They’re so exploitable that I’ve found myself shooting anytime I’m within 40 yards of the goal, and more often than not would find the target, with balls consistently ballooning off my boot and dipping under the bar at the last minute as if they’ve been popped in mid-air. Yes, scoring these blockbuster goals can be satisfying at first, but they soon lose their appeal after doing it the 15th match in a row. This leads to a shallow experience that provides very few moments of genuine wonder.
All in all, FIFA 19’s gameplay on Switch appears to have been largely neglected when compared to last year, and especially when compared to its big brother. Some new additions have made their way over to the portable edition however. The Champions League brings with it all of the glitz and glamour of Europe’s premier club competition. This includes the iconic theme tune, the graphic overlays and, regrettably, the new commentary duo of Derek Rae and Lee Dixon. These two new voices offer little insight and quickly become tiresome as lines repeat over and over again. Full broadcast packages are now included, most notably for the Premier League, La Liga and Bundesliga, which is a massive upgrade on last year’s generic and dull look and bring a new level of authenticity to each match.
FIFA prides itself on its presentation and this is wholly apparent on the Switch thanks to a noticeable graphical upgrade, especially when played handheld. Players look great from afar, but can get a little disturbing to look at when viewed from a closer camera angle. Manuel Neuer’s eyes pop with a crystalline glaze capable of boring into your soul. This being said, it is still an improvement, visually, when compared to FIFA 18 on Switch.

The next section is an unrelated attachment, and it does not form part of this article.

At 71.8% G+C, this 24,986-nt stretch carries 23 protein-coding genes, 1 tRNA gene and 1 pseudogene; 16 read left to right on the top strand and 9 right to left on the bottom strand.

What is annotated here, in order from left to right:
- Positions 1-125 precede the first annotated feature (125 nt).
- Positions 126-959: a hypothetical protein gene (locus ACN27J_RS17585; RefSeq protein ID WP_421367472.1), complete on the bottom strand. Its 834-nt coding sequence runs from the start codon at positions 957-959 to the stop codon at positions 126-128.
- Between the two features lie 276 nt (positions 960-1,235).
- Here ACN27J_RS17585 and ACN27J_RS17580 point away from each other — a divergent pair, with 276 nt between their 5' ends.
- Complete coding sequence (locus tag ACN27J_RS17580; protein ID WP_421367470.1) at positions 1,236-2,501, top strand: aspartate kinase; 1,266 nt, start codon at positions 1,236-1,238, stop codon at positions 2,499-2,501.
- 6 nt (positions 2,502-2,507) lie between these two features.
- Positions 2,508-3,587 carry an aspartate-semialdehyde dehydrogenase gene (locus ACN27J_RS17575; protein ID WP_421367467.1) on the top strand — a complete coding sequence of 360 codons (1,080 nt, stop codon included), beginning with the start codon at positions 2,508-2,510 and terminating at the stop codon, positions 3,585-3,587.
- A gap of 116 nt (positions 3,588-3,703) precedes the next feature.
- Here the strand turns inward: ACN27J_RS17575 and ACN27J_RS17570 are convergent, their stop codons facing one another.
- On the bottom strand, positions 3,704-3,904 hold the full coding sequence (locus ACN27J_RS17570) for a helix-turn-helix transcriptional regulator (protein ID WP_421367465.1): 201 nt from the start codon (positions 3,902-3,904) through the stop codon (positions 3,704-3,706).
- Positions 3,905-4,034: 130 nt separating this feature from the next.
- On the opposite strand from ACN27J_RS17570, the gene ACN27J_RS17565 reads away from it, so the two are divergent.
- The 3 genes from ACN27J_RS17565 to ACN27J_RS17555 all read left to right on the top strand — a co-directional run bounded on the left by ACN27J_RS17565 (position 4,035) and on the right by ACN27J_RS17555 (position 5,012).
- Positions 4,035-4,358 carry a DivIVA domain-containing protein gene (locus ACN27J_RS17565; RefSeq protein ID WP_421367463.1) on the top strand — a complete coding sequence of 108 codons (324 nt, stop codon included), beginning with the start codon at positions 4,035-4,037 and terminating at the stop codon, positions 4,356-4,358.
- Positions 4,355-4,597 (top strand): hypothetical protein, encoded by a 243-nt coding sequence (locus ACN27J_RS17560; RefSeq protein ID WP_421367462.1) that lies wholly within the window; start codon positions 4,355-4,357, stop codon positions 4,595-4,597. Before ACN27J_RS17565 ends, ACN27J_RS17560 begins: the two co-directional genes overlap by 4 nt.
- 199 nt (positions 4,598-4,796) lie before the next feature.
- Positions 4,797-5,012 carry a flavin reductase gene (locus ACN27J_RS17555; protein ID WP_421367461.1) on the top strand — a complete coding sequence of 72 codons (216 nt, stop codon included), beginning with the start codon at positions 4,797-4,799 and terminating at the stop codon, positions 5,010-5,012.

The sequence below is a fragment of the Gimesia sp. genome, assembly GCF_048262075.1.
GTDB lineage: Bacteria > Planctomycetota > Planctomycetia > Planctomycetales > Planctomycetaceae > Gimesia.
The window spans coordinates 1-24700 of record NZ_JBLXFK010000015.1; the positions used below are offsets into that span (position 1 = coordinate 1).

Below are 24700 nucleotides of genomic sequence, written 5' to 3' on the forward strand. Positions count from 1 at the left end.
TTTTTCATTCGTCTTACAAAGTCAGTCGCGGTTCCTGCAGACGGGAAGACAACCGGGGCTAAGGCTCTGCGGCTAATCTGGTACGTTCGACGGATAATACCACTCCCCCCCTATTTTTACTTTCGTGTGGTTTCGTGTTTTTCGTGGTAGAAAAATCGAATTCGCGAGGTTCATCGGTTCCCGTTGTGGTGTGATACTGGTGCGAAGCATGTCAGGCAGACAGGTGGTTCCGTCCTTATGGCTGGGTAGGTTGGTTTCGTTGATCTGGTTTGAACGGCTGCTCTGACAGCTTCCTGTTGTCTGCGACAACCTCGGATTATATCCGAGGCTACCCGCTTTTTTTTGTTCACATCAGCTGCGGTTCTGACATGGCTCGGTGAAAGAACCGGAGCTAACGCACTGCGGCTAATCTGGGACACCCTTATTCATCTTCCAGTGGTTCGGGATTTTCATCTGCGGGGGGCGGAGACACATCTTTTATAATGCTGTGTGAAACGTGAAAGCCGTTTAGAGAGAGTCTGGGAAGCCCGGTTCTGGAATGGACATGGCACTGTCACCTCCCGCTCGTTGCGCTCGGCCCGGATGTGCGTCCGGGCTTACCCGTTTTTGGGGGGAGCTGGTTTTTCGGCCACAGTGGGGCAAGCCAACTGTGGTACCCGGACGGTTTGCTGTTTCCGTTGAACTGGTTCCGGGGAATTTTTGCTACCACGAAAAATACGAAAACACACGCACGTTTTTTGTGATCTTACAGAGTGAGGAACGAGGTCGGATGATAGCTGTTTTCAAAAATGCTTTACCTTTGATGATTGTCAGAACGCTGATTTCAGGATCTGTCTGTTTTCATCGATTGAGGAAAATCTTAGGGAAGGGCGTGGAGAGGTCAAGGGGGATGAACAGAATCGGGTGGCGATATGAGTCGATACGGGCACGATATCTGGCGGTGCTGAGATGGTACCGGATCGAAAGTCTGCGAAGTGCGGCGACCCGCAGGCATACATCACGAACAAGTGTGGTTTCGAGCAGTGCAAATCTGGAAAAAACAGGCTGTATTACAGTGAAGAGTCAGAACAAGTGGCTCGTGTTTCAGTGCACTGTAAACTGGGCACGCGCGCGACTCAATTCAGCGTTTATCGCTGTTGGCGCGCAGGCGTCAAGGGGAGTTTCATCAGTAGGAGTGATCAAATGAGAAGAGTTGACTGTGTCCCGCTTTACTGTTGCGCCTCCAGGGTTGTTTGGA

An improvement, visually, when compared to FIFA 18 on Switch.
The Champions League also finds its way into Ultimate Team and the Career mode. These are, disappointingly, the only major changes made to either; FUT hasn’t got either Squad Battles or Division Rivals, two compelling ways to play that have been introduced to the other versions over the last couple of years. Career mode hasn’t been iterated on either, with the bland transfer-negotiation screens a far cry from their 3D counterparts found on the PS4, Xbox One, and PC. This single-player mode is one that has been crying out for attention for a couple of years, but considering it has not seen an overhaul on the core versions yet, it’s unsurprising to see the Switch version remain the same.
This lack of innovation is not aided by the continued absence of The Journey mode – another victim of the Ignite engine, perhaps – but this is not necessarily to its detriment, considering this years entry into the saga was a little underwhelming. There is a saving grace however, which come in the form of the several new Kick-off modes. The ever-evolving nature of Survival mode and sheer chaos of No Rules add an extra layer to local multiplayer. The Headers & Volleys mode I enjoy so much on PS4 is sadly less effective on the Switch, however, largely due to inability to deliver an accurate cross. It is also, again, frustrating that these are not playable online, especially when this year the option to face-off against someone in your friends list is now available – that fixed what was a baffling exclusion from FIFA 18 on Switch. For FIFA 19, EA apparently felt the need to introduce a new baffling exclusion.